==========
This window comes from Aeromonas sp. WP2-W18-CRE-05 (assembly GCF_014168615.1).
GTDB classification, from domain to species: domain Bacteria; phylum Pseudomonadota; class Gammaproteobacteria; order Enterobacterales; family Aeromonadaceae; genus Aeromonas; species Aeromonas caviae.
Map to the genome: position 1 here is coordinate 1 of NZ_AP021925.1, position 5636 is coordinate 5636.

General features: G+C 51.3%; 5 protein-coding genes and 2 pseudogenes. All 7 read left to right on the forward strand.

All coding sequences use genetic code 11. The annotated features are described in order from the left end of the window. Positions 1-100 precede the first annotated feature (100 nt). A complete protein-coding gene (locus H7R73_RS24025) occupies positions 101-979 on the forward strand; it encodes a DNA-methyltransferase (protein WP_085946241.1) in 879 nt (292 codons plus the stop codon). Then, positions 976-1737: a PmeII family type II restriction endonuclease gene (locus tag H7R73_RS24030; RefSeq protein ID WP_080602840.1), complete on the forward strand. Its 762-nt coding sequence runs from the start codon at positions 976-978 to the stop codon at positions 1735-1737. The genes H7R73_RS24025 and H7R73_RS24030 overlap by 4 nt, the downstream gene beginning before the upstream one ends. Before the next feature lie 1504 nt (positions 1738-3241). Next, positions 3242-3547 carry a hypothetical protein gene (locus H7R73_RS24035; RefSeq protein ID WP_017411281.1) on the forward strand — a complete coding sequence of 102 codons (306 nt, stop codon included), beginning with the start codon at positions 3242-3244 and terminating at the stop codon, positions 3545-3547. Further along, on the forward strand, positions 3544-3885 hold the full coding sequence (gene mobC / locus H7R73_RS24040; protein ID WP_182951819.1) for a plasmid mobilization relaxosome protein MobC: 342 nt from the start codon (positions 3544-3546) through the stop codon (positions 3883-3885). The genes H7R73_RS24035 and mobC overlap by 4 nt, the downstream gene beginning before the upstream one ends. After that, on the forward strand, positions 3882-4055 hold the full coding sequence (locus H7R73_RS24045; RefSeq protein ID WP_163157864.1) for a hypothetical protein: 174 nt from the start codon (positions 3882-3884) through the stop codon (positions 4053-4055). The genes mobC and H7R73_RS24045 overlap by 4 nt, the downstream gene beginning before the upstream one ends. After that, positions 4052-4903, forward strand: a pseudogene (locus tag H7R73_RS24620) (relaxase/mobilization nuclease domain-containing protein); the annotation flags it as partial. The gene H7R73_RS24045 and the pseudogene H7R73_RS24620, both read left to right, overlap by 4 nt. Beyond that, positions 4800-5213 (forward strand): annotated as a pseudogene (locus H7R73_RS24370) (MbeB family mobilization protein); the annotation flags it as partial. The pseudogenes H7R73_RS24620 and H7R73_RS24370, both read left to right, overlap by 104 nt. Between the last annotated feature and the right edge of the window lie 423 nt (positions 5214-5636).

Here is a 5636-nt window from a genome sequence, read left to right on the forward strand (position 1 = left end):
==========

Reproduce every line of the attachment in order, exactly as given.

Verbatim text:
This window comes from Aeromonas sp. WP2-W18-CRE-05 (assembly GCF_014168615.1).
GTDB classification, from domain to species: domain Bacteria; phylum Pseudomonadota; class Gammaproteobacteria; order Enterobacterales; family Aeromonadaceae; genus Aeromonas; species Aeromonas caviae.
Map to the genome: position 1 here is coordinate 1 of NZ_AP021925.1, position 5636 is coordinate 5636.

General features: G+C 51.3%; 5 protein-coding genes and 2 pseudogenes. All 7 read left to right on the forward strand.

All coding sequences use genetic code 11. The annotated features are described in order from the left end of the window. Positions 1-100 precede the first annotated feature (100 nt). A complete protein-coding gene (locus H7R73_RS24025) occupies positions 101-979 on the forward strand; it encodes a DNA-methyltransferase (protein WP_085946241.1) in 879 nt (292 codons plus the stop codon). Then, positions 976-1737: a PmeII family type II restriction endonuclease gene (locus tag H7R73_RS24030; RefSeq protein ID WP_080602840.1), complete on the forward strand. Its 762-nt coding sequence runs from the start codon at positions 976-978 to the stop codon at positions 1735-1737. The genes H7R73_RS24025 and H7R73_RS24030 overlap by 4 nt, the downstream gene beginning before the upstream one ends. Before the next feature lie 1504 nt (positions 1738-3241). Next, positions 3242-3547 carry a hypothetical protein gene (locus H7R73_RS24035; RefSeq protein ID WP_017411281.1) on the forward strand — a complete coding sequence of 102 codons (306 nt, stop codon included), beginning with the start codon at positions 3242-3244 and terminating at the stop codon, positions 3545-3547. Further along, on the forward strand, positions 3544-3885 hold the full coding sequence (gene mobC / locus H7R73_RS24040; protein ID WP_182951819.1) for a plasmid mobilization relaxosome protein MobC: 342 nt from the start codon (positions 3544-3546) through the stop codon (positions 3883-3885). The genes H7R73_RS24035 and mobC overlap by 4 nt, the downstream gene beginning before the upstream one ends. After that, on the forward strand, positions 3882-4055 hold the full coding sequence (locus H7R73_RS24045; RefSeq protein ID WP_163157864.1) for a hypothetical protein: 174 nt from the start codon (positions 3882-3884) through the stop codon (positions 4053-4055). The genes mobC and H7R73_RS24045 overlap by 4 nt, the downstream gene beginning before the upstream one ends. After that, positions 4052-4903, forward strand: a pseudogene (locus tag H7R73_RS24620) (relaxase/mobilization nuclease domain-containing protein); the annotation flags it as partial. The gene H7R73_RS24045 and the pseudogene H7R73_RS24620, both read left to right, overlap by 4 nt. Beyond that, positions 4800-5213 (forward strand): annotated as a pseudogene (locus H7R73_RS24370) (MbeB family mobilization protein); the annotation flags it as partial. The pseudogenes H7R73_RS24620 and H7R73_RS24370, both read left to right, overlap by 104 nt. Between the last annotated feature and the right edge of the window lie 423 nt (positions 5214-5636).

Here is a 5636-nt window from a genome sequence, read left to right on the forward strand (position 1 = left end):